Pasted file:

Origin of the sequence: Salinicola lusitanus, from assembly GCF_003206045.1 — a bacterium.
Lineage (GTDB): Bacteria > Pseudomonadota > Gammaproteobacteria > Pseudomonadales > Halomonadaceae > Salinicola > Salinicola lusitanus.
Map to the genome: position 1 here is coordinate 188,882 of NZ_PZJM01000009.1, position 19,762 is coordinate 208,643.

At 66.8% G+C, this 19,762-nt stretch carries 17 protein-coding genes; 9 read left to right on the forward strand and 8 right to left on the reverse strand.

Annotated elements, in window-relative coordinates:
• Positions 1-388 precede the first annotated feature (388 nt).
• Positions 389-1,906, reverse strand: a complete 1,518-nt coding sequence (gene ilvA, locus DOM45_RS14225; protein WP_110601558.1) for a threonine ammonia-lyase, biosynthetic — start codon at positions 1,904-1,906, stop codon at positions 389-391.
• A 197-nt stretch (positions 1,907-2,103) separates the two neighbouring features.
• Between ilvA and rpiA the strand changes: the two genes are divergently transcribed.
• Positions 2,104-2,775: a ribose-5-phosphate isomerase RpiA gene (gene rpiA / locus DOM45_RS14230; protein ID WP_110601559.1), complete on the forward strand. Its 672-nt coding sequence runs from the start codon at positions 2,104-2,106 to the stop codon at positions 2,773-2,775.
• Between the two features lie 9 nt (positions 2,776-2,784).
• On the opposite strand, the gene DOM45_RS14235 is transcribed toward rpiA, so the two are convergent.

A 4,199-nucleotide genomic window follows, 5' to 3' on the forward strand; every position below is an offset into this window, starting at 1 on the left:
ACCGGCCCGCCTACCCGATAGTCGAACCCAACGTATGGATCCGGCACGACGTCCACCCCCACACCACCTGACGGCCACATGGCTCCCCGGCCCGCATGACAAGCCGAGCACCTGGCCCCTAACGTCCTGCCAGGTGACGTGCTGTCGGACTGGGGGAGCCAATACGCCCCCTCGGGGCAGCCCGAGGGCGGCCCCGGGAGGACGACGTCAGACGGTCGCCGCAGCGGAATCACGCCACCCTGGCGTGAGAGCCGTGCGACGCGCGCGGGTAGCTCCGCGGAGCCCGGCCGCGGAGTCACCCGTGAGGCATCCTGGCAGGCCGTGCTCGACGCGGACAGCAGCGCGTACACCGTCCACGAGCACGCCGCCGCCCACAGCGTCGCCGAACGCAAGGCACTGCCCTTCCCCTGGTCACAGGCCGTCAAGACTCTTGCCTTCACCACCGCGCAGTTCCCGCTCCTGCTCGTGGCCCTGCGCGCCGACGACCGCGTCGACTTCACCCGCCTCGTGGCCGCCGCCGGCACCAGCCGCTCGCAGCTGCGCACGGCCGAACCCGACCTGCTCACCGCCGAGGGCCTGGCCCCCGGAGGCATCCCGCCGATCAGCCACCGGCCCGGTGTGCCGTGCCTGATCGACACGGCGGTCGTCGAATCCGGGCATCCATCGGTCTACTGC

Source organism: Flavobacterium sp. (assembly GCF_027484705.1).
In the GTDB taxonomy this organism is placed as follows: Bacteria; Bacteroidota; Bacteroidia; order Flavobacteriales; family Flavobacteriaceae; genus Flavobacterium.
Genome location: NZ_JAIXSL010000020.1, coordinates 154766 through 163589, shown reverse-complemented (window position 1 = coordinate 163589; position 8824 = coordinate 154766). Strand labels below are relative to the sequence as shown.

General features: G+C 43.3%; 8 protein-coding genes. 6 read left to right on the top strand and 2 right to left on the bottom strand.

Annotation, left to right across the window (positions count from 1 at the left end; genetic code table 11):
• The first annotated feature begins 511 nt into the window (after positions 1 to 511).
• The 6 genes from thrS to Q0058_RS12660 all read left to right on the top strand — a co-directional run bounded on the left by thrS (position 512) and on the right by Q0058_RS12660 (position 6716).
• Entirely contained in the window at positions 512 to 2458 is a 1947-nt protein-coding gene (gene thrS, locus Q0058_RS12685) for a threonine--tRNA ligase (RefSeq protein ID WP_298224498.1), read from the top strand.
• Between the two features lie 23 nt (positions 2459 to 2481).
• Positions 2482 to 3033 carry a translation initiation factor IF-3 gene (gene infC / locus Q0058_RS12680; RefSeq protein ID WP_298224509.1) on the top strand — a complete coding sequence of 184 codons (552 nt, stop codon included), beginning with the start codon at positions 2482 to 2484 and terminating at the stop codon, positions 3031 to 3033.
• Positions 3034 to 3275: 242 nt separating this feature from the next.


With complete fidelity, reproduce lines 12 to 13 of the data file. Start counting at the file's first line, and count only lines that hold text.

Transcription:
• On the opposite strand, the gene DOM45_RS14235 is transcribed toward rpiA, so the two are convergent.

A 4,199-nucleotide genomic window follows, 5' to 3' on the forward strand; every position below is an offset into this window, starting at 1 on the left: